Supreme Court case identify issue which may affect Bank of Scotland Ireland distressed mortgages
Ms. Justice Mary Laffoy in her recent ruling in the case of Kavanagh -v- McLoughlin raised an issue in relation to the fact that Bank of Scotland (Ireland) Limited remained the registered owner of charges over mortgaged properties.
Bank of Scotland (Ireland) ceased to exist on 31st December 2010. Bank of Scotland (Ireland) Limited remains the registered owner of many charges with the Property Registration Authority. The only way these charges can be transferred is through an application by the registered owner.
Ms. Justice Laffoy said “I am satisfied that, absent any specific statutory provision relieving Bank of Scotland (the new owner) from the mandatory obligation of becoming registered as owner of the charge in respect of which it wishes to exercise any powers conferred… it must be registered as owner of the relevant charge on the relevant Folio, if it wishes to exercise the statutory powers conferred”.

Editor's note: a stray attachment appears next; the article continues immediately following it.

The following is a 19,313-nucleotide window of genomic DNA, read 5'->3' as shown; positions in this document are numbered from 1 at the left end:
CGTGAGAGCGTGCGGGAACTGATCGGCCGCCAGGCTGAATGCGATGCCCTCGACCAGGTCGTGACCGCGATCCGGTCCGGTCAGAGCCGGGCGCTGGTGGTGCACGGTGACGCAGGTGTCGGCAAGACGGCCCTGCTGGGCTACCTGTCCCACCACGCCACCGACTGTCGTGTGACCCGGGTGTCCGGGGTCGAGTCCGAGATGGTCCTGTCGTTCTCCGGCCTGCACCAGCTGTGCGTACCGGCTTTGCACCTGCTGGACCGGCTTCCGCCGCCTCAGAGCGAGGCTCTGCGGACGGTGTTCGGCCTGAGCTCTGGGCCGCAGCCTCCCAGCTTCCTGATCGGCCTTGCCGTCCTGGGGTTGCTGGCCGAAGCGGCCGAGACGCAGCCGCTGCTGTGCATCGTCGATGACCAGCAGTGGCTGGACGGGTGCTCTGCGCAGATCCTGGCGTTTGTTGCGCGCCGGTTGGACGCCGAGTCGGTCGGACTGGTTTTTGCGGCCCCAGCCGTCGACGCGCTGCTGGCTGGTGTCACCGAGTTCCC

As the registered owner no longer exists New Beginnings lawyers have suggested that the Laffory judgment raises the possibility that difficulties might arise if Bank of Scotland (Ireland) or their successors attempt to enforce these charges. The Department of Justice has advised that the Property Registration Authority have made amendments in light of the comments and there are no legislative implications in relation thereto.
In the case at hand the point was obiter as Ms. Justice Mary Laffoy held that as a matter of contract Bank of Scotland had powers independent of the provisions of the 1964 Registration of Title Act to appoint the Receiver. In this case the failure to register Bank of Scotland as the new registered owner did not affect the appointment of the Receiver or the enforceability of the charge in this instance.